Five ‘s Weblog

October 25, 2007

Exposed Domain Model Pattern

Filed under: Five's thought — by powerdream5 @ 11:10 pm
Tags: , , , ,

       In my former articles, I have mentioned “open session in view” many times. What is open session in view? When we use Hibernate framework, the Hibernate session will be closed after a transaction being submitted. Then, when the presenter layer of a web application accesses the detached objects, it may access an unloaded object because of the mechanism of lazy loading. Therefore, an exception would thrown.

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       One of the good way to handle this problem is using Exposed Domain Model Pattern instead of POJO Facade Pattern. We also call Exposed Domain Model pattern as Open Session in View Pattern. It means the presenter layer can access the business logic layer directly instead of through a facade class.  It is obvious that the advantages of POJO Facade pattern are the disadvantages of Exposed Domain Model. However, If you want to avert the complexity of writting the detached objects, in fact, which are also weak,  Exposed Domain Model pattern is still a good choice.

       In POJO Facade, the facade class need to take care of managing transaction and database connection. In Exposed Domain Model, we have to distribute the two functions to the other parts of the system. Because we have to keep the Hibernate session availabe until the presenter layer finishes rendering the page, the servlet filter is a good place to open and close a session. Spring framework provides such a filter named “OpenSessionInViewFilter” to help us realize this.  Furthermore, we can also start and submit a transaction in the servlet filter. However, it is too complicate to write code to restart a transaction in the servlet filter. Usually, we let the classes in the business layer (for example, the service classes in the domain model) to deal with the transaction.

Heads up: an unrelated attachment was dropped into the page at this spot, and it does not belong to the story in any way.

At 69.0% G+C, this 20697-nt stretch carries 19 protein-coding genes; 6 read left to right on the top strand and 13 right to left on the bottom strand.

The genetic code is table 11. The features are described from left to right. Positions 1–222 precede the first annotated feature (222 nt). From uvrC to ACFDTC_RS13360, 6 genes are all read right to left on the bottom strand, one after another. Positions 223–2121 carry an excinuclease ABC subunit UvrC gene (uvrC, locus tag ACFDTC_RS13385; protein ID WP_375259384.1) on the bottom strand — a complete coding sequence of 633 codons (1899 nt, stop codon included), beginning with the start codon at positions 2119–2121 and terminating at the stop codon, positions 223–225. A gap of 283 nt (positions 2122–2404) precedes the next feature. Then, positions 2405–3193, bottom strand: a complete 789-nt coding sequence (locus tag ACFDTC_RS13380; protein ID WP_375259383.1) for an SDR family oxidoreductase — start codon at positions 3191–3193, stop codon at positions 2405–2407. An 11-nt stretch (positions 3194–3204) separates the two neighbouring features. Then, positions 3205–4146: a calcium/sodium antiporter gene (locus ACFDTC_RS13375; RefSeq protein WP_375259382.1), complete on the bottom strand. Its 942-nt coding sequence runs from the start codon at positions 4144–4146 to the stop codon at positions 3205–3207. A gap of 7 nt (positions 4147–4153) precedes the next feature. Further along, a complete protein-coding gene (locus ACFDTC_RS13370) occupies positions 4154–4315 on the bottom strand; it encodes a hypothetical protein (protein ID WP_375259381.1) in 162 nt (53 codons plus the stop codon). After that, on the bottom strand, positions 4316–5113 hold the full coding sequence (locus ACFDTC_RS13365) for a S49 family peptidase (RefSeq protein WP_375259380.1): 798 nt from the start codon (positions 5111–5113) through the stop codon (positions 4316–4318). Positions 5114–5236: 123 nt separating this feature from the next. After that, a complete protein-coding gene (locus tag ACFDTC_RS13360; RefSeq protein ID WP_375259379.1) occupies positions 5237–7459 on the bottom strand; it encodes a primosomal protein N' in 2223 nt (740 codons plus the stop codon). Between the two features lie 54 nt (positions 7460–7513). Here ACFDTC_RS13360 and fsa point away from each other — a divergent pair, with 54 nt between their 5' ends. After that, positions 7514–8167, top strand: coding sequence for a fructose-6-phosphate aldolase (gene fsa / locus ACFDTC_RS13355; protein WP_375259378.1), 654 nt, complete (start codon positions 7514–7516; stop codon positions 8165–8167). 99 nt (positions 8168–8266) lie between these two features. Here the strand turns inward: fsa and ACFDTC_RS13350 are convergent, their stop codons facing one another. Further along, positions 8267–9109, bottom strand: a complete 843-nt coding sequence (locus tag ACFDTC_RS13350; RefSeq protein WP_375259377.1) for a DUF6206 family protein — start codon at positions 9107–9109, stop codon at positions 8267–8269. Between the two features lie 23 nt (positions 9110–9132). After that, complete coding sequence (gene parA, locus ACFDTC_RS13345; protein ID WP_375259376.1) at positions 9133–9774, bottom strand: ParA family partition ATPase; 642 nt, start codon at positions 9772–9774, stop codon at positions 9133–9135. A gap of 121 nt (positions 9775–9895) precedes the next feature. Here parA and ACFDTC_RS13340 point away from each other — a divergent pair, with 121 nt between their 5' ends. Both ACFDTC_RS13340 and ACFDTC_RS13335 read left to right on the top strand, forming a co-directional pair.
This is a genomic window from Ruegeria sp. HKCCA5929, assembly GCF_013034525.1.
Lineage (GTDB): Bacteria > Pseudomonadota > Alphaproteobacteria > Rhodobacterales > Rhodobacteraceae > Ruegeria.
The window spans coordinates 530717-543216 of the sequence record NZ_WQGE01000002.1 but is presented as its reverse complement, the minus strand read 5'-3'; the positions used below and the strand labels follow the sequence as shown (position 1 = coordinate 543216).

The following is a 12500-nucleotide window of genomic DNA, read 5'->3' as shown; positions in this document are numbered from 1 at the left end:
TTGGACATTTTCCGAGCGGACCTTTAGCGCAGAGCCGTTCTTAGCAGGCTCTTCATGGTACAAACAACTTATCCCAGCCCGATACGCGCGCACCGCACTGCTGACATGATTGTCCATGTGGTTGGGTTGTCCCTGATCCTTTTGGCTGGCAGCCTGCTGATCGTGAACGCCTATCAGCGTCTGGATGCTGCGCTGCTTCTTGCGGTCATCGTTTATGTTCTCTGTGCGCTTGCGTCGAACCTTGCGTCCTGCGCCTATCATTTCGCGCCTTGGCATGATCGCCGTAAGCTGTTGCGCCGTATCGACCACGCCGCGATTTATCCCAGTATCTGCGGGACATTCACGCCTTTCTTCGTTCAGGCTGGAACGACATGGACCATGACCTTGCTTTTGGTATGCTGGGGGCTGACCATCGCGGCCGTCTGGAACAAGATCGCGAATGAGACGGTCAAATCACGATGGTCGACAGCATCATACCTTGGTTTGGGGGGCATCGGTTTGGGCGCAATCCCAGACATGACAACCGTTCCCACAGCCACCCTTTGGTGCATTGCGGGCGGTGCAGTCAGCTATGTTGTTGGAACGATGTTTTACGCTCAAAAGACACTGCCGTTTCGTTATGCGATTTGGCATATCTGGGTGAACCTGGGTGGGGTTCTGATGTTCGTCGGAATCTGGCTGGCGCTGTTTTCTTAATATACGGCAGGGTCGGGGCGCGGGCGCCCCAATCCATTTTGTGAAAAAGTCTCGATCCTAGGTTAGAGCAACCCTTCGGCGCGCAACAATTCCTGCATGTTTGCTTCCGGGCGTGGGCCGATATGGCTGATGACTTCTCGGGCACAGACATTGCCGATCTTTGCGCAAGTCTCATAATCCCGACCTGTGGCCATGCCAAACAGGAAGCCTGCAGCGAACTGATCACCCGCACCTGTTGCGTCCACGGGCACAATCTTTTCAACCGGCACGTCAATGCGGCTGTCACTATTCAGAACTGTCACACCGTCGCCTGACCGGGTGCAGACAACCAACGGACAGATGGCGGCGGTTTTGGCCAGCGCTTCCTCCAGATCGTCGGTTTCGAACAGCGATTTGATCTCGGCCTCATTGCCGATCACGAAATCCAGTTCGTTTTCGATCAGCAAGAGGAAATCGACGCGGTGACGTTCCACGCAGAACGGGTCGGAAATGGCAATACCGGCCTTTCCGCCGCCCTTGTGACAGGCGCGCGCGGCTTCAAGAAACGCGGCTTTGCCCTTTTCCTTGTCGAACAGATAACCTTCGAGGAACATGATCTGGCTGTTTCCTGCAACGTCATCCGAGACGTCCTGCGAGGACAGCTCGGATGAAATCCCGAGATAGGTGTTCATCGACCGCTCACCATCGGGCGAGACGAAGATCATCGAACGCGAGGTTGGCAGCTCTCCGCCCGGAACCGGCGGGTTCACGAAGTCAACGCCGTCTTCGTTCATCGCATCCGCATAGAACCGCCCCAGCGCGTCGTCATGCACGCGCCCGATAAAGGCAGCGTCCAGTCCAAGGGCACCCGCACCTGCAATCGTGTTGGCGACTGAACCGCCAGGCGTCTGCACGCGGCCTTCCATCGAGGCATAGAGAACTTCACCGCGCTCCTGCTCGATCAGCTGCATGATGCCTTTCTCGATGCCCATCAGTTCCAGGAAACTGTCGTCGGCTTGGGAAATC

The following is an example of web.xml file to show how to config spring framework in web.xml:

<web-app>
         /*the listener watches over the creation of ServletContext which store the spring applicationContext*/
        <listener>
             <listener-class>org.springframework.web.context.ContextLoaderListener</listener-class>
        </listener>
 
        <context-param>/*list the spring configuration files*/
             <param-name>contextConfigLocation</param-name>
             <param-value>/WEB-INF/applicationContext.xml</param-value>
        </context-param>

        <filter>
               <filter-name>OpenSessionInViewFilter</filter-name>
               <filter-class>org.springframework.orm.hibernate.support.OpenSessionInViewFilter</filter-class>
               <init-param>
                        <param-name>sessionFactoryBeanName</param-name>
                        <param-value>sessionFactory</param-value>
              <init-param>
       </filter>

       <filter-mapping>
               <filter-name>OpenSessionInViewFilter</filter-name>
               <url-pattern>/*</url-pattern>
       </filter-mapping>

       ……..
</web-app>

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